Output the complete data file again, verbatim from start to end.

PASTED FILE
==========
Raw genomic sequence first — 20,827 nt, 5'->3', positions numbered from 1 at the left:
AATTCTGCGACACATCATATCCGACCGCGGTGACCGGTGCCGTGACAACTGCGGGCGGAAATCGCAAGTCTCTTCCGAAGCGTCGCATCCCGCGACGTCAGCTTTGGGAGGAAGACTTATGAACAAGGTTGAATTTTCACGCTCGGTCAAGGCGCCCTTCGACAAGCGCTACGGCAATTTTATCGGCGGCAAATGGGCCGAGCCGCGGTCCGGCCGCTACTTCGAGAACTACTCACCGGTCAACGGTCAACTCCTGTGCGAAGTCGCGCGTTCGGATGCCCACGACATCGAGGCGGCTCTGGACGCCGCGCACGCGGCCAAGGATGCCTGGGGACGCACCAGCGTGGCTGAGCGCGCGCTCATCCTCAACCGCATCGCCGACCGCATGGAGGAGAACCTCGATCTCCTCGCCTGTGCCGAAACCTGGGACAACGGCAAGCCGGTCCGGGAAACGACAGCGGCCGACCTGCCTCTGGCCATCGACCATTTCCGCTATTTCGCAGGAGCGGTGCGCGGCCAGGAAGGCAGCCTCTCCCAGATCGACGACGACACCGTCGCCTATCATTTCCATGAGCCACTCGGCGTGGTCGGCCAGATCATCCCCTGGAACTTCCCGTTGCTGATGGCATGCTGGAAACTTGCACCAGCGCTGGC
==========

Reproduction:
Raw genomic sequence first — 20,827 nt, 5'->3', positions numbered from 1 at the left:
AATTCTGCGACACATCATATCCGACCGCGGTGACCGGTGCCGTGACAACTGCGGGCGGAAATCGCAAGTCTCTTCCGAAGCGTCGCATCCCGCGACGTCAGCTTTGGGAGGAAGACTTATGAACAAGGTTGAATTTTCACGCTCGGTCAAGGCGCCCTTCGACAAGCGCTACGGCAATTTTATCGGCGGCAAATGGGCCGAGCCGCGGTCCGGCCGCTACTTCGAGAACTACTCACCGGTCAACGGTCAACTCCTGTGCGAAGTCGCGCGTTCGGATGCCCACGACATCGAGGCGGCTCTGGACGCCGCGCACGCGGCCAAGGATGCCTGGGGACGCACCAGCGTGGCTGAGCGCGCGCTCATCCTCAACCGCATCGCCGACCGCATGGAGGAGAACCTCGATCTCCTCGCCTGTGCCGAAACCTGGGACAACGGCAAGCCGGTCCGGGAAACGACAGCGGCCGACCTGCCTCTGGCCATCGACCATTTCCGCTATTTCGCAGGAGCGGTGCGCGGCCAGGAAGGCAGCCTCTCCCAGATCGACGACGACACCGTCGCCTATCATTTCCATGAGCCACTCGGCGTGGTCGGCCAGATCATCCCCTGGAACTTCCCGTTGCTGATGGCATGCTGGAAACTTGCACCAGCGCTGGC